Tributes will be paid this week to a legendary pub landlord who passed away on October 29.
Erich Höfer presided over The Duke on Creek Road in Deptford from 1977 to 2000, successfully transforming a struggling pub into a vibrant watering hole much-loved by musicians, artists and residents alike.
It is testament to Mr Höfer’s reputation as a publican that locals are still happily reminiscing about the good times they had at The Duke during the height of its popularity under his reign.
Colin Bodiam, 65, of Deptford, began frequenting the pub in the late seventies, just after Höfer took over. He remembers a time when pints were pulled for 62p and jukeboxes were full of rockin’ 45s.
“They were good days, the music was great and Erich was very accommodating. He was the best landlord that I have ever come across”
He explained that The Duke became popular for its welcoming atmosphere and boisterous live music scene, enticing patrons with a casual tab system and the best local bands. “Me and my friends used to go in, we were all idiots, we knew we were idiots, but Erich loved us and we loved him!”
Mr Höfer’s wake was announced last week via a blog dedicated to the Cross Fields estate community, which The Duke serves.
It is also where its famed landlord is immortalized in a mural, by local artist Claire Humm, located on Cremer House and dating back to 1982.
Local users of the blog have already left comments in celebration of Erich.
Amongst others, Bob Humm posted: “during one of his lock-ins he went to the till, took out a tenner and gave it to us with the instruction to order another round of drinks. Good old Erich – always generous and always welcoming.”
Mr Höfer’s son Karl, 37, who lived above the pub until he was 19 but now resides in Forest Hill, also has very fond memories. “It was a cracking place that you might not see again.”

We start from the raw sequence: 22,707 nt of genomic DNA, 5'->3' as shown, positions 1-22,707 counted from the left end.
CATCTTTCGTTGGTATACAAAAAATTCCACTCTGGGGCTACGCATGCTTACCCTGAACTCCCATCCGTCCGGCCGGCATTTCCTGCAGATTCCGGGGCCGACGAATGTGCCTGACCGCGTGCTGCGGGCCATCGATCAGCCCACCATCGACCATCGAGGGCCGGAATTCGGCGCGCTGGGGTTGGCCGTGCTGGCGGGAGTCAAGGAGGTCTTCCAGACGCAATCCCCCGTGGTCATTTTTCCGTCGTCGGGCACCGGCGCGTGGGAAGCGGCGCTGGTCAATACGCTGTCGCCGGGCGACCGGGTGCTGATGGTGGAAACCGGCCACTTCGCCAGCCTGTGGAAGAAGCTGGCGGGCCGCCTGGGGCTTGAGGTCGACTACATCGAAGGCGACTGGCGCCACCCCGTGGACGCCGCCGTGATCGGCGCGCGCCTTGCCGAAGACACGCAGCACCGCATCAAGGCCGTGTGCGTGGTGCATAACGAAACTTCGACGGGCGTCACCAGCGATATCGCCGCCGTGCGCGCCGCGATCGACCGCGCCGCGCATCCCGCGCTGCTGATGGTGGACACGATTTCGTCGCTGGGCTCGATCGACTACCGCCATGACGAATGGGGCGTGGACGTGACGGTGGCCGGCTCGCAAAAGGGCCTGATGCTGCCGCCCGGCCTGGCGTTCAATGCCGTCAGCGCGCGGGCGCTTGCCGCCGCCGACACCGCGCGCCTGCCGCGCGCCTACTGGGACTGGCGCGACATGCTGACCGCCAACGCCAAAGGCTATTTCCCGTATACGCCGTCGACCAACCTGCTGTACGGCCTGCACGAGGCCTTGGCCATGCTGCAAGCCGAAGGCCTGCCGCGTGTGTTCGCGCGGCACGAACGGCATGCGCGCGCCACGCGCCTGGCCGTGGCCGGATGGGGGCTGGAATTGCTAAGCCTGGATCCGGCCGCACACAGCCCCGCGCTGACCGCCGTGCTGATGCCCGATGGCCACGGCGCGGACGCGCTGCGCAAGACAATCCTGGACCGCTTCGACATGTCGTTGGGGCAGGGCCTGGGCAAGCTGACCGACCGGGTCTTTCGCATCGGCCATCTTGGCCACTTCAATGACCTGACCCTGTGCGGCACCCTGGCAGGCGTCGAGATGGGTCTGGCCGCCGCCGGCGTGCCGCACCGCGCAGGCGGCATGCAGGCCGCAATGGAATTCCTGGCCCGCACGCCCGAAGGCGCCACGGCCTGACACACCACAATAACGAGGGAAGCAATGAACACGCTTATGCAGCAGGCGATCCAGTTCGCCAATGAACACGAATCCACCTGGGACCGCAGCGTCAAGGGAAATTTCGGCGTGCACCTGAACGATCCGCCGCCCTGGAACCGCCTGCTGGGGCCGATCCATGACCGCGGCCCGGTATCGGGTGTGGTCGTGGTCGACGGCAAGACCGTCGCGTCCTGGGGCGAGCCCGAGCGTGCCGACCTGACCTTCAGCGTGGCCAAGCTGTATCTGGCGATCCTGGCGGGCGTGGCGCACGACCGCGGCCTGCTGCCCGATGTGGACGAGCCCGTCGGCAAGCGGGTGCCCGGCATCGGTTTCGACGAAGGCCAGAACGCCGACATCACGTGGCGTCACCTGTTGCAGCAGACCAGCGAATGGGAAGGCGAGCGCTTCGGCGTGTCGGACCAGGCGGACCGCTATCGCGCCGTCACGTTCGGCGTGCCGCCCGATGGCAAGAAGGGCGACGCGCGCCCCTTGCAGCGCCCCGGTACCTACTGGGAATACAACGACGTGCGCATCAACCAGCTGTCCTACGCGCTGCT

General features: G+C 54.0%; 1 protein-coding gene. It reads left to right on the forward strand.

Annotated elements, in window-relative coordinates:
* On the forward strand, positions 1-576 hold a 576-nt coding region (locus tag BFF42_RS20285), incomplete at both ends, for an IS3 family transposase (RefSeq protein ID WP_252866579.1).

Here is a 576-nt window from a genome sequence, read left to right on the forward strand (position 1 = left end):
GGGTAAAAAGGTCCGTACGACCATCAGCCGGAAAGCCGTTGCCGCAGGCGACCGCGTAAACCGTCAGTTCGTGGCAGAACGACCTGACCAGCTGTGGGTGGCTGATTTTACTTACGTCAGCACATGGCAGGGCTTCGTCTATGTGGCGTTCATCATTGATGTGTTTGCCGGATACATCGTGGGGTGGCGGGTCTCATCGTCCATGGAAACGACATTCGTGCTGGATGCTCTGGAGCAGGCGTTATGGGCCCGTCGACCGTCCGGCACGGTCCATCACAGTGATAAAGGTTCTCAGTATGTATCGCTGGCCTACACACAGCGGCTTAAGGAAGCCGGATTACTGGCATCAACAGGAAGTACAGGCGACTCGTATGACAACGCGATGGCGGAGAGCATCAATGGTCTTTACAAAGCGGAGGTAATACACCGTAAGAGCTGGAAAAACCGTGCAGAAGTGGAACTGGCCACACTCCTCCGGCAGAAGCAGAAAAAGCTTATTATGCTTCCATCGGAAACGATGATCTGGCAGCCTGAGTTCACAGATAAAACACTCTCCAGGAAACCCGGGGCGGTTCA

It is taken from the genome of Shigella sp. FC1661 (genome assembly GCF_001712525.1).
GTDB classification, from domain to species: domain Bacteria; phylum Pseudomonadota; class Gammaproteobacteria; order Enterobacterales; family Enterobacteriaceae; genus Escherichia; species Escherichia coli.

He can reel off a list of local celebrities that used to hang out at The Duke; the Flying Pickets, an acapella group who achieved the Christmas number 1 in 1983 and whose gold disc was on display behind the bar; Squeeze, Jools Holland’s hit new wave group who filmed a TV interview in the pub; and Dire Straits, who used an upstairs room to practice in before their mainstream success.
BAFTA award winning actress Emma Thompson, Eastenders’ Cheryl Ferguson and Snatch, The Damned United and This Is England hard man Stephen Graham have also enjoyed drinks down in SE8.
But most important was the sense of community that surrounded The Duke in its heydey, as Mr Höfer jr. points out. “It was an exciting and fun place to be. There was never any trouble. There was a lot of camaraderie.”
“People would go to The Duke because they knew the people there and would come in and talk to people and would probably be bought a drink!”
He is also adamant that what was so special about The Duke is also intrinsic to the area that surrounds it. “Deptford’s got a dirty name but it’s a good community place. It’s got something that you won’t find in the rest of London.”
Erich Höfer will be remembered on Friday with a 10am mass at Our Lady of the Assumption Church on Deptford High Street before moving on to Charlton cemetery for 11.30am.
A wake at The Duke, which is now under completely new ownership, will be held from 12.30pm and will likely feature some impromptu entertainment from some players who called The Duke home back in the day.